Wednesday, December 12, 2012

The American Iliad



You may have asked yourself, as I asked myself, "Do I need to read another book about the battle of Gettysburg?" If you're thinking about the recent novel "Cain at Gettysburg" by Ralph Peters, and whether you're thinking about reading it because either you want to know more about the turning-point battle of the Civil War or you already know too much about it, the answer is probably yes.
            Much of the battle's storyline will be familiar to those who've read the earlier popular fictional treatment of Gettysburg, "The Killer Angels" or any of the many nonfiction books about his great fraternal blood-letting. The battle is America's "Iliad," in which truly valiant figures, some of them long inscribed in the nation's legends, struggled
over a great prize according to very personal code of honor, and thousands died in a terrible apotheosis of violence that can only be described as tragic and perhaps, in a fierce Homeric way, as poetic.
            The over-arching character conflict between hero of his fledgling nation, Robert E. Lee, and his best surviving general, Longstreet, remains a key stone in the narrative arch of Peters' novel, as it was in the recent books and films on the subject. Peters' contribution is giving equal focus to the neglected, underestimated Union commander George Meade, who was given command of the Army of the Potomac only a week before the climactic battle. Meade is often viewed as a stodgy, cautious general. What he was, as this book shows, was rivetingly competent. An engineer by training, determined not to make mistakes, Meade persevered and won a great victory that crippled the South's military capacity.
            My only quarrel with this novel is that while it teaches non-military types like myself more about how to run an army than I have ever learned from any other book, it spends too much time with generals and too little with its cast of heart-breakingly human privates, noncoms and lower-rank officers on both sides of the battle. Some of these soldiers are pure inventions, others are drawn from history but given a rare prominence they richly deserve. The great gift of fiction is that its best invented characters are often more "real" to readers than the those whose biographies are purely factual; perhaps, even, more real, to some of us, than those flesh and blood humans we meet in life but whose inner lives remains closed to us.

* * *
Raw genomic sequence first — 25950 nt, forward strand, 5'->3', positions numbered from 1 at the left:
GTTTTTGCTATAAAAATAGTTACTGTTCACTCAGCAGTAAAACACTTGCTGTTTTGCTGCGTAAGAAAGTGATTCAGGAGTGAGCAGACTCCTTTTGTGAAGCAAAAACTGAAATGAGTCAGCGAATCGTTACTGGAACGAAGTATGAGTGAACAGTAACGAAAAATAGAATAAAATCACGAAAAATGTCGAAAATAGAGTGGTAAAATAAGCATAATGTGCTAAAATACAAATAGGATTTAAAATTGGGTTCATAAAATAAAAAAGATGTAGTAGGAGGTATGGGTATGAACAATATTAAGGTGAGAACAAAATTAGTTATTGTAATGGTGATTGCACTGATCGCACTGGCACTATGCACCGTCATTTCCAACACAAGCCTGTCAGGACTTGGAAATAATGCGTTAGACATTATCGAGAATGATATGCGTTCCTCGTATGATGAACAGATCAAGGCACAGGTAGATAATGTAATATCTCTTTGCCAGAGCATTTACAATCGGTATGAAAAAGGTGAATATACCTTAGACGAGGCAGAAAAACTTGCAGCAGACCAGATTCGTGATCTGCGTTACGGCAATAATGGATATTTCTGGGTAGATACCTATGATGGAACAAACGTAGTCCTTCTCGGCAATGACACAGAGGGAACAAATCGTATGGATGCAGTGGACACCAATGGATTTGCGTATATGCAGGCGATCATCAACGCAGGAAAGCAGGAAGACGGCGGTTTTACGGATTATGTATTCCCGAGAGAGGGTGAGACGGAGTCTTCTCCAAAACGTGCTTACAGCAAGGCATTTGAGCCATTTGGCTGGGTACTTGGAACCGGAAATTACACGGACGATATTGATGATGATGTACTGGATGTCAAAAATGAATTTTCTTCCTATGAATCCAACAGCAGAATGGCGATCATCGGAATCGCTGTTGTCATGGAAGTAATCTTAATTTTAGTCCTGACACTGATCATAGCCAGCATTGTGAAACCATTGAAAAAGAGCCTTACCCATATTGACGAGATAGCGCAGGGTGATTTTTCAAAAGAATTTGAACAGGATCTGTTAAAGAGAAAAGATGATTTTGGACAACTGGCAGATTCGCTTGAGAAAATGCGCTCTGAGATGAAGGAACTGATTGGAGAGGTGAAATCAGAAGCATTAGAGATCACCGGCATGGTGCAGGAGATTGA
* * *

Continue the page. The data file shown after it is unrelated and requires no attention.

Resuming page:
The novel's deepest portraits are of the Confederate sergeant "Quaker" Blake, whose breakthrough into self-knowledge comes only hours before his last breath on earth. So it goes in war, the book seems to say, but having been through so much with this character we can't help feeling cheated that we don't get to learn how the rest of his life goes -- there's no "meaning" to his growth because there is no "rest of life." His death is one small measure, among thousands, of the price paid for Lee's desperate, hopeless gamble on the the battle's final, decisive day.
            I cared just as much, probably more, for an array of Union soldiers who fought in a regiment consisting of German immigrants who fled to the new world after failed democratic revolutions in their own country. America or, as we say, "history" never pays enough attention to this element of our past -- the story of immigrants who found sanctuary in this country for the best the reasons, because they had first risked their lives to make their own countries better and now were forced to bring those ideals here. They are educated, idealistic, often utopian, brave survivors; their minds molded by poets and philosophers. Having fought for freedom in countries like Europe, they came to the land of the free only to find themselves swept up in another cause, anti-slavery, that once again required an ultimate choice and too often an ultimate sacrifice.
            At the novel's end I wanted to know what happens to the fictional survivors of this battle such as the lieutenant who spent the war writing letters to a recent widow he has been in love with for years. This melding of this character's personal and Army life is moving and completely persuasive; but battle account novels can take us only so far.
            "Cain at Gettysburg" doesn't tell us what these incredibly courageous and human pawns in the great game of nation-building were fighting for. The novel is the other side of the story, a complementary cautionary tale to the idealism of historical portrayals such as the recent film "Lincoln." "Lincoln" tells us the cause. This book shows us the cost.
            Peters' battle scenes, especially the bravura yard-by-yard recreation of the accidental first-day battle, overlooked in most accounts, are incredible triumphs by an author with a military background coupled with a great gift for physical description of the way people move, sense, feel, and think in the most terrible and terrifying encounters human beings can have with one another. They die, or somehow survive, from the unbearable carnage on fields we've forgotten, ignored, or never knew much about because the mind has room to take in only so much bloodshed. Maybe that's the point.
            The Iliad, that great opening shout at the start of the western literary tradition, also devotes a great deal of language depicting how heroes died in battle. We still ask them to do it. Maybe that's why we have to keep reading these books.